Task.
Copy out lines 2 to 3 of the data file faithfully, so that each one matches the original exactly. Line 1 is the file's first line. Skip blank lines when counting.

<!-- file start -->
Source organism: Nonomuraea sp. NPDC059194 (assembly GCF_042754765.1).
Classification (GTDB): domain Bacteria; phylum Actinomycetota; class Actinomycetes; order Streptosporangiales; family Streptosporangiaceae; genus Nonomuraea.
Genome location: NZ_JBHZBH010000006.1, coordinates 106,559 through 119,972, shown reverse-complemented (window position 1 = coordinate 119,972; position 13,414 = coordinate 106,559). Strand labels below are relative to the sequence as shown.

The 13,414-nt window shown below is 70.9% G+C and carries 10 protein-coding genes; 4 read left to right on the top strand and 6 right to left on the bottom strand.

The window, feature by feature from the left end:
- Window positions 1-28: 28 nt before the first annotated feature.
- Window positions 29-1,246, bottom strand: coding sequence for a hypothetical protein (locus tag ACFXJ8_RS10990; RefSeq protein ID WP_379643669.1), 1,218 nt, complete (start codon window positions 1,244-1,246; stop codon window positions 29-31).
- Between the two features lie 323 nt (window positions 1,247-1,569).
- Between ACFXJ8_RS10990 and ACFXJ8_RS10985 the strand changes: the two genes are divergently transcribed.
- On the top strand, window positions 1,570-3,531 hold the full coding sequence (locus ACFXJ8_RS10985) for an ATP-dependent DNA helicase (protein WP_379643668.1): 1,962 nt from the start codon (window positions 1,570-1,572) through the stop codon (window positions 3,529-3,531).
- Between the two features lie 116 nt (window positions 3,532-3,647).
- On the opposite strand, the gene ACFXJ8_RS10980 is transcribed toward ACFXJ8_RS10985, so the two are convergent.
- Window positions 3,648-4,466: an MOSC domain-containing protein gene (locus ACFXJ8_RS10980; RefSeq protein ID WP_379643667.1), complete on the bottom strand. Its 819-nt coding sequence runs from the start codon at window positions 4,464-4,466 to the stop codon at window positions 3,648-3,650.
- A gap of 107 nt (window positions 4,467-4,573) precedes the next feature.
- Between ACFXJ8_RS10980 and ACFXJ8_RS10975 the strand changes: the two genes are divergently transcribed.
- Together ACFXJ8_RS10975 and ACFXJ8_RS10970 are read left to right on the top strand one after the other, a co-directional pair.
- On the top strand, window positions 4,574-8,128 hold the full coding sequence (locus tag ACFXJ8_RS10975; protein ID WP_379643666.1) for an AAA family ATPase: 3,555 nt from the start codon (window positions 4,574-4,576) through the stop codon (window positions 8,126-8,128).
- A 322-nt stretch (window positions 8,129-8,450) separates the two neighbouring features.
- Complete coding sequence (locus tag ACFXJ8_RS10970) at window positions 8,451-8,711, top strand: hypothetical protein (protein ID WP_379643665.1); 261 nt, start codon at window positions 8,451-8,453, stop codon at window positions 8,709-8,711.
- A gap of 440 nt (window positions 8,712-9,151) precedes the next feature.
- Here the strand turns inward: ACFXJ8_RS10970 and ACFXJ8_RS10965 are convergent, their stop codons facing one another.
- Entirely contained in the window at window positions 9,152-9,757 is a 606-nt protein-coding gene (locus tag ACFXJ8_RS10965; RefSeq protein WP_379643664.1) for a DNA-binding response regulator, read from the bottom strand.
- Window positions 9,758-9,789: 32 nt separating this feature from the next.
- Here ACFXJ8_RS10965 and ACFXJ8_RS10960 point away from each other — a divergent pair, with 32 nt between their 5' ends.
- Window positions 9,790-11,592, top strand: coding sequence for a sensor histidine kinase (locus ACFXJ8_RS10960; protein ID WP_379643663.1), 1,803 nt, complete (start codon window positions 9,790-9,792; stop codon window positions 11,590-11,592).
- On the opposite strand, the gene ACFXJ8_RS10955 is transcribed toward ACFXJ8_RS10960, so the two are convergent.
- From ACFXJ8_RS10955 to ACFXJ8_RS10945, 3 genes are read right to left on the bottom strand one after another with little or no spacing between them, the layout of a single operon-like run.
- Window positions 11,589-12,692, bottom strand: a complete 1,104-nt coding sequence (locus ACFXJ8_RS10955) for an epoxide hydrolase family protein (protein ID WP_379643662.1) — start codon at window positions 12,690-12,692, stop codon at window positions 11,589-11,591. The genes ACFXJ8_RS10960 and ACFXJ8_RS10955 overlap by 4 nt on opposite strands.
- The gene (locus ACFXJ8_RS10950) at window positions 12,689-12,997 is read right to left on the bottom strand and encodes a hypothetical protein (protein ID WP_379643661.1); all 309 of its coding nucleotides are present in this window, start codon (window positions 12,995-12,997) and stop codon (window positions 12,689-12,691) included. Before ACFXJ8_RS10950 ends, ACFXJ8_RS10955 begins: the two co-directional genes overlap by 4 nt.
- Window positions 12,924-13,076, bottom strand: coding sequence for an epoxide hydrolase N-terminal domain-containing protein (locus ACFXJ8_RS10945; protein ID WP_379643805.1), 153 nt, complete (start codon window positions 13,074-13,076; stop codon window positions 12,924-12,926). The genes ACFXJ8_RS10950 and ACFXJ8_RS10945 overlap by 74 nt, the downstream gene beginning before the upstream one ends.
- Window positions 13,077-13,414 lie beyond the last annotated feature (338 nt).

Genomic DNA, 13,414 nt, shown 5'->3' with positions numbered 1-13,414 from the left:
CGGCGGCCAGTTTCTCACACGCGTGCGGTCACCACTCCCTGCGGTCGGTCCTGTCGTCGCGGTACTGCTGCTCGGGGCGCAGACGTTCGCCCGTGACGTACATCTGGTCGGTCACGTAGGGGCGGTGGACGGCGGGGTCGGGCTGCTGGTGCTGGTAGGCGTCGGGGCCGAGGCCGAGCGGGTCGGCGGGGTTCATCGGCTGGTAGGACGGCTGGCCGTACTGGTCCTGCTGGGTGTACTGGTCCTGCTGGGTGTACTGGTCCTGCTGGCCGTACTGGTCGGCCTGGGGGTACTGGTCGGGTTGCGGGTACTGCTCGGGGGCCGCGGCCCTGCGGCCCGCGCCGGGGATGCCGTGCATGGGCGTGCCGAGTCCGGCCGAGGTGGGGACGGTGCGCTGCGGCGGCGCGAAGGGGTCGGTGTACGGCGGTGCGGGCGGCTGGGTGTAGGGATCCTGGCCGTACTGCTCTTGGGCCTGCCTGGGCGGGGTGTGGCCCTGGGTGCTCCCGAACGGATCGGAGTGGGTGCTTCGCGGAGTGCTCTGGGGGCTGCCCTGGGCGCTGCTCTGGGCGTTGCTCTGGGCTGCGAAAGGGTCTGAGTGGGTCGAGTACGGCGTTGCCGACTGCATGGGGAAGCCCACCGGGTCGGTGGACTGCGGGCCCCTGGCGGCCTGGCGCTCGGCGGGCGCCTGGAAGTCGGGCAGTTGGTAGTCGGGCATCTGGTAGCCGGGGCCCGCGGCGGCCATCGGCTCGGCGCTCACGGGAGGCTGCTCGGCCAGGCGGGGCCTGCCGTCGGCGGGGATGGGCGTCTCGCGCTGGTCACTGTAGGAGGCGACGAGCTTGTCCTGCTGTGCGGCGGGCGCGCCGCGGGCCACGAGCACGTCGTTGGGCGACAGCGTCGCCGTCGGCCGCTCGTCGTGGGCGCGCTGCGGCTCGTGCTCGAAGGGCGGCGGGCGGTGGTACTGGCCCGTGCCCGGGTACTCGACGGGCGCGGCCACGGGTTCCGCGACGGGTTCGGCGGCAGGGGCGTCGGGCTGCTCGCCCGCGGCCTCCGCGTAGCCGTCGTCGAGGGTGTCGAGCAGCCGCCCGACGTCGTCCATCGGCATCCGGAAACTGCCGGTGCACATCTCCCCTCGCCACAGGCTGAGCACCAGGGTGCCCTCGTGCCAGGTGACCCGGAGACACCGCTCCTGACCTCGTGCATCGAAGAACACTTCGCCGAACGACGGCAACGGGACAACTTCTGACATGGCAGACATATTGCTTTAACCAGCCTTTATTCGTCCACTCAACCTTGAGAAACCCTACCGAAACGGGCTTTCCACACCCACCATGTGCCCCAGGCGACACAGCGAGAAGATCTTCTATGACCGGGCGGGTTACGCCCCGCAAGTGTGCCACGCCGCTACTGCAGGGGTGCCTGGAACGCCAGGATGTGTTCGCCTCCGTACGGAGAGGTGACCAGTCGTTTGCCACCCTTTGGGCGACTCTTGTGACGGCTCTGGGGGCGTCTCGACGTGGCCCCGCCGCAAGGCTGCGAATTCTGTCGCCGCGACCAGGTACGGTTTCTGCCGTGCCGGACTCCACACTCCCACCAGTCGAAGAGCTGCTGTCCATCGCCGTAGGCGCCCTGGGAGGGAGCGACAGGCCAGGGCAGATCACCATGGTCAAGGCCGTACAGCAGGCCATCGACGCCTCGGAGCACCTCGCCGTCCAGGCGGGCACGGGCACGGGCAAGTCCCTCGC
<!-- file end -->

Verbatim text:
Classification (GTDB): domain Bacteria; phylum Actinomycetota; class Actinomycetes; order Streptosporangiales; family Streptosporangiaceae; genus Nonomuraea.
Genome location: NZ_JBHZBH010000006.1, coordinates 106,559 through 119,972, shown reverse-complemented (window position 1 = coordinate 119,972; position 13,414 = coordinate 106,559). Strand labels below are relative to the sequence as shown.